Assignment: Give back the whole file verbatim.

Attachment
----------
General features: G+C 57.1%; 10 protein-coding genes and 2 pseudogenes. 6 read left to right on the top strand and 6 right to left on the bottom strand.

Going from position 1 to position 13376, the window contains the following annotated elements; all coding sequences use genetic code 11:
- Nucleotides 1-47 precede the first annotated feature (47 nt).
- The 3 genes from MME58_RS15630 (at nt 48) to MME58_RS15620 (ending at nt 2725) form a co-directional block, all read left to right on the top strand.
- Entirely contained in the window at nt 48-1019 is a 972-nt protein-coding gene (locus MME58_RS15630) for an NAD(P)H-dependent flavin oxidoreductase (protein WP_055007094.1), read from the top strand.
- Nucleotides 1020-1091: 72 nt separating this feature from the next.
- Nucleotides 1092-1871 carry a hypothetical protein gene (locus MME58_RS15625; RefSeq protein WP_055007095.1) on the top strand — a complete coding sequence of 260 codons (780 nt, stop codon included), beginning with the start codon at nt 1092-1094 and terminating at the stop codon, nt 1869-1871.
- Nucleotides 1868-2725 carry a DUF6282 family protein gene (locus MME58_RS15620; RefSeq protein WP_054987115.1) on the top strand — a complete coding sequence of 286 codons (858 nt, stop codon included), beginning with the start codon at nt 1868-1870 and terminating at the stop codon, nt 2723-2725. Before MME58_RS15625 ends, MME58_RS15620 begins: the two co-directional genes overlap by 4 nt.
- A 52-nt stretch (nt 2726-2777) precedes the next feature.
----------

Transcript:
General features: G+C 57.1%; 10 protein-coding genes and 2 pseudogenes. 6 read left to right on the top strand and 6 right to left on the bottom strand.

Going from position 1 to position 13376, the window contains the following annotated elements; all coding sequences use genetic code 11:
- Nucleotides 1-47 precede the first annotated feature (47 nt).
- The 3 genes from MME58_RS15630 (at nt 48) to MME58_RS15620 (ending at nt 2725) form a co-directional block, all read left to right on the top strand.
- Entirely contained in the window at nt 48-1019 is a 972-nt protein-coding gene (locus MME58_RS15630) for an NAD(P)H-dependent flavin oxidoreductase (protein WP_055007094.1), read from the top strand.
- Nucleotides 1020-1091: 72 nt separating this feature from the next.
- Nucleotides 1092-1871 carry a hypothetical protein gene (locus MME58_RS15625; RefSeq protein WP_055007095.1) on the top strand — a complete coding sequence of 260 codons (780 nt, stop codon included), beginning with the start codon at nt 1092-1094 and terminating at the stop codon, nt 1869-1871.
- Nucleotides 1868-2725 carry a DUF6282 family protein gene (locus MME58_RS15620; RefSeq protein WP_054987115.1) on the top strand — a complete coding sequence of 286 codons (858 nt, stop codon included), beginning with the start codon at nt 1868-1870 and terminating at the stop codon, nt 2723-2725. Before MME58_RS15625 ends, MME58_RS15620 begins: the two co-directional genes overlap by 4 nt.
- A 52-nt stretch (nt 2726-2777) precedes the next feature.